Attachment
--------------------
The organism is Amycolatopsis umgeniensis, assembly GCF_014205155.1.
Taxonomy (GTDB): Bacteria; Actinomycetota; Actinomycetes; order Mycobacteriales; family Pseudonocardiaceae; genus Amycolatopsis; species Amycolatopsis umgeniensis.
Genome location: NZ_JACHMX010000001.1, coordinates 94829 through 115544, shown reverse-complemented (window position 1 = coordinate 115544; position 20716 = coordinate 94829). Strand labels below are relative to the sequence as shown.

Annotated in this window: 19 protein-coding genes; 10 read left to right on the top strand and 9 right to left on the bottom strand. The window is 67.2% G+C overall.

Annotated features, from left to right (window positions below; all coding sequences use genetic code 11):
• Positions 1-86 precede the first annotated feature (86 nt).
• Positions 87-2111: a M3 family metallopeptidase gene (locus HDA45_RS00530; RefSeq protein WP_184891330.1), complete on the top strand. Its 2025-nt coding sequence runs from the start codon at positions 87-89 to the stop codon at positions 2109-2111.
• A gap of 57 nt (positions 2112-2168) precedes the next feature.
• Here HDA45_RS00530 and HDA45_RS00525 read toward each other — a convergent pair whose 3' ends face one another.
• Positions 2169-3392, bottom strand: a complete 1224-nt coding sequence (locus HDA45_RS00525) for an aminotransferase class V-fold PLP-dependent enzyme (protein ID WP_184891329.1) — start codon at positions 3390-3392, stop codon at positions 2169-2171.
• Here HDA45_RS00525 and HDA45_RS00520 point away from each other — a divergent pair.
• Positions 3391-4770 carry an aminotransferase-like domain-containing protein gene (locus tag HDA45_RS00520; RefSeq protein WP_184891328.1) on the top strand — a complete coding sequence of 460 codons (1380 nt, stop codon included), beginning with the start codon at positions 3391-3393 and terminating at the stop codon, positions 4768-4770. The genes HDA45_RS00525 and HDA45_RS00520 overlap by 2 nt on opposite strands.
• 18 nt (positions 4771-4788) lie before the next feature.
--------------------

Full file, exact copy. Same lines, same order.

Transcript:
The organism is Amycolatopsis umgeniensis, assembly GCF_014205155.1.
Taxonomy (GTDB): Bacteria; Actinomycetota; Actinomycetes; order Mycobacteriales; family Pseudonocardiaceae; genus Amycolatopsis; species Amycolatopsis umgeniensis.
Genome location: NZ_JACHMX010000001.1, coordinates 94829 through 115544, shown reverse-complemented (window position 1 = coordinate 115544; position 20716 = coordinate 94829). Strand labels below are relative to the sequence as shown.

Annotated in this window: 19 protein-coding genes; 10 read left to right on the top strand and 9 right to left on the bottom strand. The window is 67.2% G+C overall.

Annotated features, from left to right (window positions below; all coding sequences use genetic code 11):
• Positions 1-86 precede the first annotated feature (86 nt).
• Positions 87-2111: a M3 family metallopeptidase gene (locus HDA45_RS00530; RefSeq protein WP_184891330.1), complete on the top strand. Its 2025-nt coding sequence runs from the start codon at positions 87-89 to the stop codon at positions 2109-2111.
• A gap of 57 nt (positions 2112-2168) precedes the next feature.
• Here HDA45_RS00530 and HDA45_RS00525 read toward each other — a convergent pair whose 3' ends face one another.
• Positions 2169-3392, bottom strand: a complete 1224-nt coding sequence (locus HDA45_RS00525) for an aminotransferase class V-fold PLP-dependent enzyme (protein ID WP_184891329.1) — start codon at positions 3390-3392, stop codon at positions 2169-2171.
• Here HDA45_RS00525 and HDA45_RS00520 point away from each other — a divergent pair.
• Positions 3391-4770 carry an aminotransferase-like domain-containing protein gene (locus tag HDA45_RS00520; RefSeq protein WP_184891328.1) on the top strand — a complete coding sequence of 460 codons (1380 nt, stop codon included), beginning with the start codon at positions 3391-3393 and terminating at the stop codon, positions 4768-4770. The genes HDA45_RS00525 and HDA45_RS00520 overlap by 2 nt on opposite strands.
• 18 nt (positions 4771-4788) lie before the next feature.